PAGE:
I”m not sure what you mean about external and internal. You can try to get inside a text, but you’re still an outsider, and the hardest thing to do is to realize that in fact you are not the text, even if you think you are.

        • kt January 22, 2023 at 3:03 pm

          I don’t think this book is futuristic predictions of the materialist world event, preteristic that these events happened, and I don’t think that was a word of trust for an audience that had no insight into, say, Nero/Rome geography text might be thought an allegory for.
          At the moment, I no longer believe that it is a colorful fantasy of a person on the wrong side of the mental health scale either.

          Applying following
          • A world view which most people in the world when the book was written (eastern/hinduistic including the principles found in Kundalini yoga with its 7 spiritual centers/Chacras which have existed long before Jesus, and also Judaism. (it has so many paralells).
          • Christian understanding, but «streatching» the fundamentalists concept of «going to heaven», streatching the concept of «the way», and also awakening the concept of reincarnation, but still (for me at least, considering it «christian»).
          • Modern psycological theories, like for example elaborated by Carl Gustav Jung who touches these same principles, along with the elaboration of the Self, the Ego, and its conciousnesses.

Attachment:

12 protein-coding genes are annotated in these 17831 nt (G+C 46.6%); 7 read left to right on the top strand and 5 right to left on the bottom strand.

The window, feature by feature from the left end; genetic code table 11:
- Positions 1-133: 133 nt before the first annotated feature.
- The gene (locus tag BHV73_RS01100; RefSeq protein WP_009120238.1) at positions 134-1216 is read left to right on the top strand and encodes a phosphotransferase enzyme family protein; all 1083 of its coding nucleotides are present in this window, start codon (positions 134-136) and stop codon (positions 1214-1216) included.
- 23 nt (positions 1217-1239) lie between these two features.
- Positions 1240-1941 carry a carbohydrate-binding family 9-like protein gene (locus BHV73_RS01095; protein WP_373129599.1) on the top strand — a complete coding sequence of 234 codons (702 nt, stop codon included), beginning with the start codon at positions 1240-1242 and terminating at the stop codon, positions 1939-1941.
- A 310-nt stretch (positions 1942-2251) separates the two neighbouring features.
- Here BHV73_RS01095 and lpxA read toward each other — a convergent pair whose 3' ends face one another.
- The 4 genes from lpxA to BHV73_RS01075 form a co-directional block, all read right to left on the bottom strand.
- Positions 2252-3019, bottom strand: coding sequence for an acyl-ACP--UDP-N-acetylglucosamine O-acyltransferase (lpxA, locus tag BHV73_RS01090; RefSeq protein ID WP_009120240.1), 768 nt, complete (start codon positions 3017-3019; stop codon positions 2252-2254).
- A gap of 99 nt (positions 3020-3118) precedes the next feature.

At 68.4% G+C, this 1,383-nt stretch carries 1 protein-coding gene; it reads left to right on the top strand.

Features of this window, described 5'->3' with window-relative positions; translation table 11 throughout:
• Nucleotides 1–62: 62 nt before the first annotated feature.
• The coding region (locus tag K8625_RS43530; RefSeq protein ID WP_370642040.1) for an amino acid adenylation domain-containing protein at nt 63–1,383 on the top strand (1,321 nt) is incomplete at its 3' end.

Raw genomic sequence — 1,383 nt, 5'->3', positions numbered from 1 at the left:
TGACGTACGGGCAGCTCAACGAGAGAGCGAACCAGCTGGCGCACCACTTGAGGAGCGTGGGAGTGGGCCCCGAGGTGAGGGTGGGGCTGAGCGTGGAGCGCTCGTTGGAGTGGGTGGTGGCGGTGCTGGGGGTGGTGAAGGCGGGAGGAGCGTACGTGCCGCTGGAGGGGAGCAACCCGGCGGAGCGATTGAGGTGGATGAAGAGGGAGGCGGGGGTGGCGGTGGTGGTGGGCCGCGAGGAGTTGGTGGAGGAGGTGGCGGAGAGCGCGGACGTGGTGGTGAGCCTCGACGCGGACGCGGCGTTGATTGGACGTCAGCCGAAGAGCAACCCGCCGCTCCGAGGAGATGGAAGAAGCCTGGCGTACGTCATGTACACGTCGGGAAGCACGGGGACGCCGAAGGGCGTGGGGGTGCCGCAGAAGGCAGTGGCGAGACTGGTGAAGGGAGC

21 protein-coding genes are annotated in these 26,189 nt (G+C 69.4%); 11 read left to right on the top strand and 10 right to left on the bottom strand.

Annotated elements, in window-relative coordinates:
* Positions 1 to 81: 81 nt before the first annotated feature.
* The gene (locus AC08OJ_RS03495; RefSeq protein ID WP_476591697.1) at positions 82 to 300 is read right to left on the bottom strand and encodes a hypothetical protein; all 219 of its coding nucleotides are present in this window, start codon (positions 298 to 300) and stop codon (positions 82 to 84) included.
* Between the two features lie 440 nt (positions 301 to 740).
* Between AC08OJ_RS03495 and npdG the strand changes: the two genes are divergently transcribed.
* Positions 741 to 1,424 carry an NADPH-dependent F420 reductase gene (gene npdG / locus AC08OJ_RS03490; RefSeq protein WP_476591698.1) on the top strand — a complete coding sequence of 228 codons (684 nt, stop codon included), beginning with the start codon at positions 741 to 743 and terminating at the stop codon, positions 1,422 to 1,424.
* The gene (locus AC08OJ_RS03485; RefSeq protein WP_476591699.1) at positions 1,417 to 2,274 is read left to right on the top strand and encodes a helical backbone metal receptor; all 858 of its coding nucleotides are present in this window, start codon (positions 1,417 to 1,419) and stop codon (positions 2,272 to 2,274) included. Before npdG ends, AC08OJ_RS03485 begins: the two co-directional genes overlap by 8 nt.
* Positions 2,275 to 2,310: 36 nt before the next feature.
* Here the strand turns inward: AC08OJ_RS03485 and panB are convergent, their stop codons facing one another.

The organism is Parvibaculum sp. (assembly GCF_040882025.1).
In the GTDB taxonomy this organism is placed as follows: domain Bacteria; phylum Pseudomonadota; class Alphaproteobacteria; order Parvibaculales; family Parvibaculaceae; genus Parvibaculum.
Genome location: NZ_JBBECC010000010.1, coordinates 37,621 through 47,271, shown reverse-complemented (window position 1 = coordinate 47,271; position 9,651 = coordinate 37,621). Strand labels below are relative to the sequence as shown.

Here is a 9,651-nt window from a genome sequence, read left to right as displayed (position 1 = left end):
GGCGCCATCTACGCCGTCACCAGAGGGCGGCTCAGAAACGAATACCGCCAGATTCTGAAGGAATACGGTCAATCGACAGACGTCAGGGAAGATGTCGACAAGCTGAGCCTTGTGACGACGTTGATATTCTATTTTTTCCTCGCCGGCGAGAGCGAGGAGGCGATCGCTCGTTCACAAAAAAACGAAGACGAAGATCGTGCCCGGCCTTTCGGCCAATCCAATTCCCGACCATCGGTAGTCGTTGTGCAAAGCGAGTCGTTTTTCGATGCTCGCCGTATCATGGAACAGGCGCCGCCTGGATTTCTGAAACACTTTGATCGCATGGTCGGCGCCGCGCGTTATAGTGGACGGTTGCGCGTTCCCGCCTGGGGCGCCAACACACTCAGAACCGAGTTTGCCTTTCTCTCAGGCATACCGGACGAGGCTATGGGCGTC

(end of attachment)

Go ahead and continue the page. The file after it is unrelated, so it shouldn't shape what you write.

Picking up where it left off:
When I then read the text line by line again, the similarities was for me as a layman much clearer, and even more when I divided the book from chapter 1-11 and 12-22.

          Of course this challange the more fundamentalistic view of at least some theological principles and consepts, like for example «heaven», and «going to heaven» which at least is callanging concepts which you also adresses in your books.
          The more closer I read the text the more it presents itself as a symbolic and allegorical work that contains spiritual teachings, messages about the spiritual journey of the soul and the ultimate destiny of humanity. It seems to me as a layman teachings on spiritual growth, personal transformation, and the nature of God and humanity role in the spiritual evolution of the world.
          That is what I as a layman/non scholar mean by «inner understanding» of the text

          • kt January 22, 2023 at 3:30 pm

            ,,over, I mean ,,,”words of hope and comfort”.


            * A futuristic fortune teller
            * A preterist understanding
            * A comforting text, and words of hope with the help of knowledge of persons, and geography that a likely audience would have no profound or proper knowledge of.